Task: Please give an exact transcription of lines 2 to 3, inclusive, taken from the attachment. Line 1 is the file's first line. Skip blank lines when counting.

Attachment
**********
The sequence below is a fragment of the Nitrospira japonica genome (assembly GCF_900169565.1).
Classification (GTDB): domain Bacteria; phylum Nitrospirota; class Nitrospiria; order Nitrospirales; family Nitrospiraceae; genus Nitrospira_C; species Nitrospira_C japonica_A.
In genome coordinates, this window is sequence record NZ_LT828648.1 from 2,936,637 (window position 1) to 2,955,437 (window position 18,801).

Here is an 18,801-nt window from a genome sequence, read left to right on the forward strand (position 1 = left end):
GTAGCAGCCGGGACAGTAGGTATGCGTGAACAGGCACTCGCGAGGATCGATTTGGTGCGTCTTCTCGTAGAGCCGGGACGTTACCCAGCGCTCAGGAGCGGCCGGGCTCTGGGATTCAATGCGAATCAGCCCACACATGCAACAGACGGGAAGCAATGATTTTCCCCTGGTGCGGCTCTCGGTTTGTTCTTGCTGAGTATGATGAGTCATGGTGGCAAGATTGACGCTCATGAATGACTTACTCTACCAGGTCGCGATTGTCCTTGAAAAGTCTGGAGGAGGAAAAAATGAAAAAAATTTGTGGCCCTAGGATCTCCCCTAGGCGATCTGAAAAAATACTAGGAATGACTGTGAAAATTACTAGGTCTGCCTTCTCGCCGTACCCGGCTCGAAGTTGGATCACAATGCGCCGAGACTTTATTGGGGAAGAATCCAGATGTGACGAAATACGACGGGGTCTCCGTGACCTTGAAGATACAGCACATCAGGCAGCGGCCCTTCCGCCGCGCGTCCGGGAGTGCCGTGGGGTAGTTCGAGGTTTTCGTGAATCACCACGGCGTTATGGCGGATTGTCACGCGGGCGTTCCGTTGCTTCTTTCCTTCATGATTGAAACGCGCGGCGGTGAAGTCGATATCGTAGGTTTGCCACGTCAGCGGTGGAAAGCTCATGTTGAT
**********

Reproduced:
Classification (GTDB): domain Bacteria; phylum Nitrospirota; class Nitrospiria; order Nitrospirales; family Nitrospiraceae; genus Nitrospira_C; species Nitrospira_C japonica_A.
In genome coordinates, this window is sequence record NZ_LT828648.1 from 2,936,637 (window position 1) to 2,955,437 (window position 18,801).